In fact, these communities can deliver a sense of purpose and meaning and connections to others that many find lacking in today’s culture. A study originally published in December 2018 in International Psychogeriatrics showed that three in four Americans experience high levels of loneliness. Julianne Holt-Lunstad, a professor of psychology and neuroscience at Brigham Young University, says that for some people, forming meaningful and high-quality relationships is one solution to loneliness in a society that continues to shift toward living alone, staying single longer, and putting off having children. “Not that these mean you are lonely,” Holt-Lunstad adds, “but they do put you at increased risk for loneliness, and increased risk for premature mortality.” A 2014 study published in Social Indicators Research on people living in intentional communities showed that overall, they experience higher levels of life satisfaction than those in the general population, says Ian MacDonald, who worked on this research for his doctoral thesis at Binghamton University. 

Intentional communities are the spearheads of protest and example. Now it’s a worldwide movement.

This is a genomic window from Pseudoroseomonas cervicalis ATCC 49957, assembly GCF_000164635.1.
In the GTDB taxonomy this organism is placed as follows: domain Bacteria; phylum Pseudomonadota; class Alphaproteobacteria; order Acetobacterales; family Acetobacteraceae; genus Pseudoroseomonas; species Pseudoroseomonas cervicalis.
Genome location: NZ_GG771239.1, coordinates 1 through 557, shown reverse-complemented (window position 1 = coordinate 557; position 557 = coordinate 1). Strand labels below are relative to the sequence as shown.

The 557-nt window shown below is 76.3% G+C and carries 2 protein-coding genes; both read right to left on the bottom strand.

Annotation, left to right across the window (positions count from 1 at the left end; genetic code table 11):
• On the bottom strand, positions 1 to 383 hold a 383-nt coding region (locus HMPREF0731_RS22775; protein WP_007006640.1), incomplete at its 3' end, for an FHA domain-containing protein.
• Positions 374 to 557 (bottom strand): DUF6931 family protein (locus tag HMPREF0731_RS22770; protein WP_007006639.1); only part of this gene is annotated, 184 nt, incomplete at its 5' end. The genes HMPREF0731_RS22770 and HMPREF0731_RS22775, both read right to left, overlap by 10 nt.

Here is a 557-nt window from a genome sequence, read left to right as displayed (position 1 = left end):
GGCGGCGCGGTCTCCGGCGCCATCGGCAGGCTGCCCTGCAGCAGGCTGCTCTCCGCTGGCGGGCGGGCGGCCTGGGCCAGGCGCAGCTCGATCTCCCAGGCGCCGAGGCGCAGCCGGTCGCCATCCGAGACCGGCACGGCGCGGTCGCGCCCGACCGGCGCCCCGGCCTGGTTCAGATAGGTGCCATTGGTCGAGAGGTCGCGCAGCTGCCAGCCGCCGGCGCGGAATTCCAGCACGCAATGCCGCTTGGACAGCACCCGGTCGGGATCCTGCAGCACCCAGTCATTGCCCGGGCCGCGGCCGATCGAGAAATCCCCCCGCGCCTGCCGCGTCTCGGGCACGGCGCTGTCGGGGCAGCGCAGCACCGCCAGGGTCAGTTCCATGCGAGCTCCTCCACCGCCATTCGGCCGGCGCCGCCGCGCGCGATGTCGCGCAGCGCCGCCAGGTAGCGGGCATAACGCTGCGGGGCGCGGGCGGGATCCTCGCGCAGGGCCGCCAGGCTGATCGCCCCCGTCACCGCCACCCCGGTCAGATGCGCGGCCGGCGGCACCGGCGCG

For the members of Unadilla Community Farm, working and living together helps combat their loneliness while also supporting their passion for organic, sustainable farming and living. Tyler and Zarro were former WWOOFers, the term used to describe those who work through the organization World Wide Opportunities on Organic Farms, a work-exchange program that connects individuals with organic farmers. Their experiences WWOOFing showed them both a passion for farming organically and meeting diverse people. They’ve stayed all over the world — from Nicaragua to Italy and Spain — often WWOOFing during summer breaks from college, similar to many of their current interns. And while WWOOFing and intentional communities aren’t always related, both Tyler and Zarro agree that they’re similar in how they create a like-minded community. 

Tyler was part of the founding group of WWOOFers living at Unadilla, and Zarro joined a year later. They met while working on a farm in Arizona, along with many of Unadilla’s other original members, and together, they realized they were serious about starting their own farm and intentional community. They made an online group to communicate, created a mission statement, and organized the logistics of their operation. Through this process, they decided to develop Unadilla Community Farm to showcase a self-sufficient farm that focuses interpersonal relationships. For Tyler, who studied sociology and psychology at the University of Stirling in Scotland and possesses a passion for public health, creating this self-sustaining intentional community was a way for him to give back to society.